Notice what wasn’t the problem? The formulaic nature of the films. Complaining about a film for being “formulaic” is as pointless as complaining about heroin for being intravenous, Boob Scotch for tasting “a little breasty”, Nirvana for constantly-arising bootlegs (Outcesticide 3 is my fave), and David Foster Wallace for excessive footnotes. I think you get the point. Take a look at your favorite films, and notice how many of them follow a trusty formula. High Fidelity, Say Anything and Better off Dead all begin with the boy losing his lady, examining methods at recapturing her affection, and eventually winning her back (or someone else). Oh, sorry, spoiler alert. Just because each movie conforms to the Cusack, as sturdy a formula as it gets, doesn’t make it less watchable. Consider the audio realm. Whether it’s Ringo’s Merseybeat or Bill Bruford’s “21st Century Schizoid Man”, a song’s greatness is defined by so many factors that it would take an extremely lazy journalist to cite the simplicity/complexity of the drum part as their central criticism of the music. Now if Ringo’s on the ceiling (“look at him scoot!”) and can’t even drive you to Kenny Rogers’ house, let alone play a straight 4/4, so to speak, I see the logic in bashing the formula. But when someone is kidnapped, and all kinds of craziness ensues to obtain the ransom, and we are introduced to a mess of hilariously fascinating characters, it doesn’t matter if that mother-scratcher is Jackie Treehorn or Bill Parker. So in honor of the Urban Achiever in all of us, I present the list of my favorite components of tried-and-true movie formulae, which I will, naturally, refer to as “molecules”:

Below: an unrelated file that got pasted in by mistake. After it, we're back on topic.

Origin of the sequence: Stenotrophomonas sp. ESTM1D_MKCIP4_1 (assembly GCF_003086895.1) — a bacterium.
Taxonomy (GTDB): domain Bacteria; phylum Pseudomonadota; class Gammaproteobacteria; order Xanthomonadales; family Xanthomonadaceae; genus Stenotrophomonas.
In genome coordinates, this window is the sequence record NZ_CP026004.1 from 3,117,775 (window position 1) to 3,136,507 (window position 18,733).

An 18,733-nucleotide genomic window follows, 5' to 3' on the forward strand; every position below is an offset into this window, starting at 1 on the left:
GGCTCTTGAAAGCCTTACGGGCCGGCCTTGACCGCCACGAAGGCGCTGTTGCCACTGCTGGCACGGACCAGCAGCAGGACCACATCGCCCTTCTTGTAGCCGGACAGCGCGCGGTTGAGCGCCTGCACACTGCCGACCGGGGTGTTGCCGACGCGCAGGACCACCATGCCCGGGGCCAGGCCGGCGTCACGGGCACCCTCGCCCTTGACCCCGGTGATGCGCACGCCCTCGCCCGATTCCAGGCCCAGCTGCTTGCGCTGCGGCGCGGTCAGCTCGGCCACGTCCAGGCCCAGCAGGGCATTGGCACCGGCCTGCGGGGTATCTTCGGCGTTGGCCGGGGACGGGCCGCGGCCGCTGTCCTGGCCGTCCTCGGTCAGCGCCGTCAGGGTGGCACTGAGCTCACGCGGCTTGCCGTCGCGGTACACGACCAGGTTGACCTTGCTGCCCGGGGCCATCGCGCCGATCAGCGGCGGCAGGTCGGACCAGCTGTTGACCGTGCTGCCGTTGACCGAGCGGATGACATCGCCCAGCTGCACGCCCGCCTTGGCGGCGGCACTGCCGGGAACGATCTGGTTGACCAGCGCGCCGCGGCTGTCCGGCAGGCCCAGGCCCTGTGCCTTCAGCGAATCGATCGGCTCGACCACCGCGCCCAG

1. The long and winding road. You’ve seen it a million times, most notably in O Brother Where Art Thou, South Park: Bigger, Longer and Uncut and Allison Anders’ gem Border Radio. We could drive all night – Smokey and the Bandit, The Getaway, Milo and Otis… Perhaps the movie molecule with the best hit-to-miss ratio, taking to the road is a damn fine way to create the undercurrent of tension and uneasiness without resorting to hack screenwriter clichés and clunky plot devices. When executed well, the tone is set for the reality of travel: memorable conversations, failed attempts to alleviate boredom, with the occasional bizarre interruption. Zombieland, prepare to become a midnight Halloween classic.